- The Washington Times - Monday, April 26, 2010

BECKLEY, W.Va. | They lived and they died pursuing the American Dream, working in dangerous conditions underground to help keep the lights on across the country, a somber President Obama said Sunday in a eulogy to the workers who died in the worst mine accident in a generation.

The president told the families of the workers killed in the Upper Big Branch mine, about 35 miles from here, that the nation would honor their memories by improving safety in the mines.

“How can we fail them? How can a nation that relies on its miners not do everything in its power to protect them?” Mr. Obama said. “How can we let anyone in this country put their lives at risk by simply showing up to work, by simply pursuing the American Dream?”

RELATED STORY: Massey: Mine clear of gases before blast

With workers’ families sitting near him — and the Massey Energy Co. executive who runs the mine sitting near the rear of the hall — Mr. Obama spoke broadly about the 29 workers killed in the explosion.

“In coveralls and hard-toe boots, a hardhat over their heads, they would sit quietly for their hourlong journey, 5 miles into a mountain, the only light the lamp on their caps, or the glow from the mantrip they rode in,” the president said. “Most days, they would emerge from the dark mine, squinting at the light. Most days, they would emerge, sweaty, dirty, dusted with coal. Most days, they would come home. Most days, but not that day.”

Investigators have detected high levels of two explosive gases inside the mine, and it could be a month before investigators can enter the area to determine what caused the April 5 blast. Federal regulators have identified highly explosive methane gas, coal dust or a mixture of the two as the likely cause of the blast, but the ignition source is unknown.

The explosion will be the subject of a Senate hearing Tuesday, and the nation’s top mine safety official is expected to testify.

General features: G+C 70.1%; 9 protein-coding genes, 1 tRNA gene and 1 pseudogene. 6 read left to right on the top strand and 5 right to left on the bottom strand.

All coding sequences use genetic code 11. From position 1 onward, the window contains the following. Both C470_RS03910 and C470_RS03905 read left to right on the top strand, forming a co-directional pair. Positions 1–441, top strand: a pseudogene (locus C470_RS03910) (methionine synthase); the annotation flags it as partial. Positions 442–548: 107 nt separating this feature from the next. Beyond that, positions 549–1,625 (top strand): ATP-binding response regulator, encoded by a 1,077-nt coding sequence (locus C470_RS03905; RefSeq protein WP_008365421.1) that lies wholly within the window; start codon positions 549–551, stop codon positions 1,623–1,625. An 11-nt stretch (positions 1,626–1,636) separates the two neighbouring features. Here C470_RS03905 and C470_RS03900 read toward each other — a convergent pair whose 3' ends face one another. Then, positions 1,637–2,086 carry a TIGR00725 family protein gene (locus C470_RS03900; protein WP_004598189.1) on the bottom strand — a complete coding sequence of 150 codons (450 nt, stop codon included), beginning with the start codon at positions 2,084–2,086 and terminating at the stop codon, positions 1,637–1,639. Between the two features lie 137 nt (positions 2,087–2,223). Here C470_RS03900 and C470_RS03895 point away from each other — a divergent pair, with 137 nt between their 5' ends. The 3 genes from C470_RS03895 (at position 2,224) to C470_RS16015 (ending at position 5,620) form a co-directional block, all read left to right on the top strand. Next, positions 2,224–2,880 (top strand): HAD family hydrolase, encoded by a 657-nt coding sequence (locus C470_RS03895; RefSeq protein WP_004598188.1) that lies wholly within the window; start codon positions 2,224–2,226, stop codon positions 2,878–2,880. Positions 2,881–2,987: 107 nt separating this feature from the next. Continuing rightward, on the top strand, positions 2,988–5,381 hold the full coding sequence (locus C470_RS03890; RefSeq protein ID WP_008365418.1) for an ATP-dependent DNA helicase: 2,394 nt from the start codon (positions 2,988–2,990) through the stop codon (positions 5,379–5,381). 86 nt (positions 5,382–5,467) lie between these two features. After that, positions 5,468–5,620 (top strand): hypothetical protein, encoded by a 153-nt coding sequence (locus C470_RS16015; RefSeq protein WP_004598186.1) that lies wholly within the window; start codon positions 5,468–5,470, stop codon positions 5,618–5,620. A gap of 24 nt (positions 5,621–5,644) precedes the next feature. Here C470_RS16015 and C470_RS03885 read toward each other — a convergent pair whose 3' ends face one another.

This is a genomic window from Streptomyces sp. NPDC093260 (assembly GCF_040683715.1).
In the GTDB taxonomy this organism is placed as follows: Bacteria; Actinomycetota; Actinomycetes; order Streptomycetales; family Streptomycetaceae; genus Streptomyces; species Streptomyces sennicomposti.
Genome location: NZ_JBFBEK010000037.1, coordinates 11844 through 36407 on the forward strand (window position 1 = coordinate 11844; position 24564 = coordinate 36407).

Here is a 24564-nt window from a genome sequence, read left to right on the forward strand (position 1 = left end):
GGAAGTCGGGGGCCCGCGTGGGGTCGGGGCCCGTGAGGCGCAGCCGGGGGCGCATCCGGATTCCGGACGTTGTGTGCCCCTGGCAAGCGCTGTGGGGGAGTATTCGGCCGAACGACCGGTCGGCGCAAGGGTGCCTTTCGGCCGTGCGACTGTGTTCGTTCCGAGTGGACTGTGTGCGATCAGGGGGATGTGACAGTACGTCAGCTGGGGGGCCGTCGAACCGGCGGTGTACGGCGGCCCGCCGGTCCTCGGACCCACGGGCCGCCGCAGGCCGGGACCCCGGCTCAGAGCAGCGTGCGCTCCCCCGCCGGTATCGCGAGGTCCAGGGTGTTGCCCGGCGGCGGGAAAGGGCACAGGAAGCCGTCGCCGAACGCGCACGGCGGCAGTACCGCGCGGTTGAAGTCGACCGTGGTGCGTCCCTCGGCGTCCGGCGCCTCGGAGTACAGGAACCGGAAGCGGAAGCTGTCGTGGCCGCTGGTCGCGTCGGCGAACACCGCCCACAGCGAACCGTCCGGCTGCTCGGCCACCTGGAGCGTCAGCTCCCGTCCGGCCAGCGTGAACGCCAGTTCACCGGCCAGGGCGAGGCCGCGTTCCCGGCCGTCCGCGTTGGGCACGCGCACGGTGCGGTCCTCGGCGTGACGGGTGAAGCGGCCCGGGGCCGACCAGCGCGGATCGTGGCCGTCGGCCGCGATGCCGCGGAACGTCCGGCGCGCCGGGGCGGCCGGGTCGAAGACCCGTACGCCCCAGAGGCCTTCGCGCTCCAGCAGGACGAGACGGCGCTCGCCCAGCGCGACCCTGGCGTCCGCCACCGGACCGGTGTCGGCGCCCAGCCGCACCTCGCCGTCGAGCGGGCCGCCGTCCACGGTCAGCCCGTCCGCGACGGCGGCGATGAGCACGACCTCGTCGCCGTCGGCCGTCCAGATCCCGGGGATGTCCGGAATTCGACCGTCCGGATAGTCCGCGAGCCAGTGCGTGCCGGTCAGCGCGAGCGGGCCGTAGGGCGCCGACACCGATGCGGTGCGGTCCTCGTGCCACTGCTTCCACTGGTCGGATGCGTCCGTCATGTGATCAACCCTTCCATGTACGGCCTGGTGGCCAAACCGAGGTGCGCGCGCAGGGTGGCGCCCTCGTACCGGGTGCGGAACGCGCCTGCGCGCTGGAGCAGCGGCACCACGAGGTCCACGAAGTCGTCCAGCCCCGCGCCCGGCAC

Mr. Obama has ordered a broad review of coal mines with poor safety records and urged federal officials to strengthen laws he previously called “so riddled with loopholes that they allow unsafe conditions to continue.”

Vice President Joseph R. Biden Jr., speaking before Mr. Obama, called miners “the spine of this nation” and “roughneck angels.” He said the time would come to account for the safety conditions that led to the disaster.

“As a community, and as a nation, we would compound tragedy if we let life go on unchanged,” he said. “Certainly, no one should have to sacrifice their life for their livelihood.”

Before the somber memorial service, the president and vice president met privately with the families of the 29 people killed in the explosion.

A row of 29 white crosses lined the main stage. Behind it were photos of the miners, and to the side stood a large wreath with 29 white roses, along with two yellow ones honoring two injured miners.

As West Virginia first lady Gayle Manchin read the miners’ names, each of their families entered and placed a miner’s helmet on a corresponding cross.

Gov. Joe Manchin III also promised action to improve mine safety. “It takes brave men to work below the surface,” he said. “I pledge to you: Your loved ones will not have died in vain.”

Many people who gathered for the service wore black ribbons with gold shovels and pickaxes; some wore coal miners’ reflective clothing.

Don Blankenship, chief executive of Massey Energy, mingled with the crowd before taking his seat near the back of the floor in the Beckley-Raleigh Convention Center.

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